There was initial confusion as to whether the University had invited Li Keqiang to its campus or if the University acted under the request of Beijing. It turned out that it was HKU’s Vice Chancellor Dr. Tsui Lap-chee himself who had made such invitation, probably out of the unselfish desire to ensure future support for the University from Beijing. But such gesture was not appreciated by HKU’s alumni, and he soon came under fire for stooping to court Chinese officials in power and failure in safeguarding freedom of speech of the University. The Vice Chancellor subsequently announced his intention to step down from his position, without giving any reason if it was related to the 818 event.
While the freedom of speech is being curtailed over the years, several members of the Democratic Party launched a public protest last week outside the Education Department Office, calling for the immediate withdrawal of the Moral and Civic education section, as it has just released a National Education Manual which presents only a one-sided political system in China under the Communist Party. This manual, prepared by the Education Council-sponsored National Education Service center, is deemed to be akin to a political indoctrination.
The above is just another effort of mainlandization. Since last fiscal year, the Education Department has set up a budget of HK$ 64.2 million this year, to finance a student exchange program for a total of 46,000 exchange students to travel to mainland China to attend classes on national education. One of the publishing houses in Hong Kong recently interviewed 10 student members returning from such program to relate their learning and life experience in China, and found that the exchange students were shown only the perspective of an omnipotent central government with unparallel achievements, and the social benefits of living under the Communist regime. They were advised to always “have the overall situation in mind, and not to oppose Communist Party on every issue”. Concerns now arise on the true nature of this kind of exchange student program if it is just a political indoctrination program in disguise, aiming at brainwashing the youngsters in Hong Kong.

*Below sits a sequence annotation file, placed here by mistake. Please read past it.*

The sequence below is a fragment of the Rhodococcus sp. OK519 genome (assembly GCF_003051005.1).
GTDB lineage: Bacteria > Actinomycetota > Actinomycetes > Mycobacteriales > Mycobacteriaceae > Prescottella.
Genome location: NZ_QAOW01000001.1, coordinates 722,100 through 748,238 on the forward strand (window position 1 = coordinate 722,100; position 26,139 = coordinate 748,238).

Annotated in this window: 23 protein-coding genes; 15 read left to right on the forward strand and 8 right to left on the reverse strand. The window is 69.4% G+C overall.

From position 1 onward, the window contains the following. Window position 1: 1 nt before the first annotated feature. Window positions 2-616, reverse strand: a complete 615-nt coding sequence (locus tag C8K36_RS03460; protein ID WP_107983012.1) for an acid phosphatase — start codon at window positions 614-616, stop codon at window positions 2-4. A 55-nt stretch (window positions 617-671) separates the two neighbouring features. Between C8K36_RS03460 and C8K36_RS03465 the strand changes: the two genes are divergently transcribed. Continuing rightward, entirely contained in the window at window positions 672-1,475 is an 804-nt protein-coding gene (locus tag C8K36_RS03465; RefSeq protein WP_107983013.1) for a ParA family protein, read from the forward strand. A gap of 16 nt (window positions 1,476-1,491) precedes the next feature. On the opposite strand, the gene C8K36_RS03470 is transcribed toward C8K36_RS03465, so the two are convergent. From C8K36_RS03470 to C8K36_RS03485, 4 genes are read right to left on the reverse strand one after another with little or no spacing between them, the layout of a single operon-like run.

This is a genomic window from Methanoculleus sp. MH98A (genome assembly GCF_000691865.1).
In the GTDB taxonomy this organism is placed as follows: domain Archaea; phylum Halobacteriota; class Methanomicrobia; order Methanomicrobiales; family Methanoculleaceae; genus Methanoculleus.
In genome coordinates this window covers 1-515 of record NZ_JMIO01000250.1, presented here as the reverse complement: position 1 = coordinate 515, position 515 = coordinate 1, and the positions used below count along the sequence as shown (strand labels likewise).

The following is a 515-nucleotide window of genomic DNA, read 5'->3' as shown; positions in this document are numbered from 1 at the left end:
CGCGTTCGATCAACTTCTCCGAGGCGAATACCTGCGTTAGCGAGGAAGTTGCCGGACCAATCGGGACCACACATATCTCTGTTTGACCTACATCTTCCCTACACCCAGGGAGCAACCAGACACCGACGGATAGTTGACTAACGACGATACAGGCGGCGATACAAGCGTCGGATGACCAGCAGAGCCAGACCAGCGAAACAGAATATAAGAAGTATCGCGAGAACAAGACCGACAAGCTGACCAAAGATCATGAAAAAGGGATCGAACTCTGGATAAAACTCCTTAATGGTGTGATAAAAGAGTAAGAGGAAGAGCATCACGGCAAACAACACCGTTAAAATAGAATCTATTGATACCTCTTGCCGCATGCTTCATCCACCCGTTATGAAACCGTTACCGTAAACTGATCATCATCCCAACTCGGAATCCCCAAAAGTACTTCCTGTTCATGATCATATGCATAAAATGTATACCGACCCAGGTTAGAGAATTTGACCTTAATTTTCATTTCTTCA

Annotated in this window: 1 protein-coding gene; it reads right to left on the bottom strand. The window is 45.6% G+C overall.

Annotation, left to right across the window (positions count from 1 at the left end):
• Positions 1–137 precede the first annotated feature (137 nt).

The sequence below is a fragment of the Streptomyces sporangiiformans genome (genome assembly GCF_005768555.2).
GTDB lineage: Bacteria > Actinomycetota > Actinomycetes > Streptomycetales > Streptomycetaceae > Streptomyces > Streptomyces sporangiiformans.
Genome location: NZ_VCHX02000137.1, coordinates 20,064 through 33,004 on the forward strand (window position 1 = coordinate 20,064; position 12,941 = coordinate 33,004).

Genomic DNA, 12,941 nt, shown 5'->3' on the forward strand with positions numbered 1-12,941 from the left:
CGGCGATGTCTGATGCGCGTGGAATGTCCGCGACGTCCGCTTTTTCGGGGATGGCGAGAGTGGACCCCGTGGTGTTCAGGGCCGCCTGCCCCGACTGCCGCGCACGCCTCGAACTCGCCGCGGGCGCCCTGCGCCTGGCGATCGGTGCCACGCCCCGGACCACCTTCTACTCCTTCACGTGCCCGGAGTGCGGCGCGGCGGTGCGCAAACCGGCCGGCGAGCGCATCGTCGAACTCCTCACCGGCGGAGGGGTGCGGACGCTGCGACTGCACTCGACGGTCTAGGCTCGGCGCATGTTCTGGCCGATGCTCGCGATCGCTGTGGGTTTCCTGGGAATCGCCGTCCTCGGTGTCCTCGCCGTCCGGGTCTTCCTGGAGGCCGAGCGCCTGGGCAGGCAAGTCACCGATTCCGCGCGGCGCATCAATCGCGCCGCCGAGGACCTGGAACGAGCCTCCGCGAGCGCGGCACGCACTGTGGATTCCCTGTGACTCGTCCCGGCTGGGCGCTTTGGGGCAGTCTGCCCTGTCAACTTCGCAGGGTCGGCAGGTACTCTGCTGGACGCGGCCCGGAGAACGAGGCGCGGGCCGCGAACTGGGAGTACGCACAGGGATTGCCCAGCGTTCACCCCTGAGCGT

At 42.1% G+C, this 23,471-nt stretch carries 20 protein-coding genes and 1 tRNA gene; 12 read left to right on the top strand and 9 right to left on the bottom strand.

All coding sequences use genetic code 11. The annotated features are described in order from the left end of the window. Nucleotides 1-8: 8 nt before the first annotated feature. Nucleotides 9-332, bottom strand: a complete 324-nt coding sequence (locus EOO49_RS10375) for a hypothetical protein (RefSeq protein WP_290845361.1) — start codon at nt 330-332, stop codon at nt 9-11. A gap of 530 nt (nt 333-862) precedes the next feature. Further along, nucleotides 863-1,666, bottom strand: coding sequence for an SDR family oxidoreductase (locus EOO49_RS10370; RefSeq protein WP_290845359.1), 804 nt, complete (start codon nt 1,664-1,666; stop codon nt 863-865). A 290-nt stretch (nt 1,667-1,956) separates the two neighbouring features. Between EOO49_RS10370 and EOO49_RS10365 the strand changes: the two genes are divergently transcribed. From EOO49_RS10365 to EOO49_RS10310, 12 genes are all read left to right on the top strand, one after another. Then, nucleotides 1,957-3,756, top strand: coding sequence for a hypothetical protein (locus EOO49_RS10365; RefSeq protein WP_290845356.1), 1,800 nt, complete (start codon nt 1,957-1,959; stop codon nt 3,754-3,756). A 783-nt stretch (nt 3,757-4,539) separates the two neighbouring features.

Judged from the biased content of the National Education manual, the protest seemed to be well founded: It praises the Chinese model of political system with a single ruling Party as a better system which brings the Country “progress , unselfishness and solidarity” , whereas the one in United States would only bring about disasters to the people with successive rotation of Democrats and Republicans, all the time fighting each other for power. Not a single word mentions the recent cases of human right violation and the suppression of freedom of speech.
Some critics still argue that the exchange program offers Hong Kong students the opportunity to learn the values of pragmatism, stable social development, and leave the June Fourth Tiananmen Square Event behind to look forward instead. We entirely concur with these critics that Hong Kong should not shy away from national education, but it should let the youngsters to learn the true history with neither distortion nor exaggeration. Unfortunately, the content of the said National Education manual turns out to be just “distorted and exaggerated”. Is this the right way to educate our younger generation about China?
(“Genomeken” was a former senior editor/journalist of the Hong Kong Economic Journal (HKEJ) in Hong Kong and a newspaper columnist for 13 years. He is currently a regular columnist in the financial Monthly of the HKEJ as well as news commentator for other media publications in Hong Kong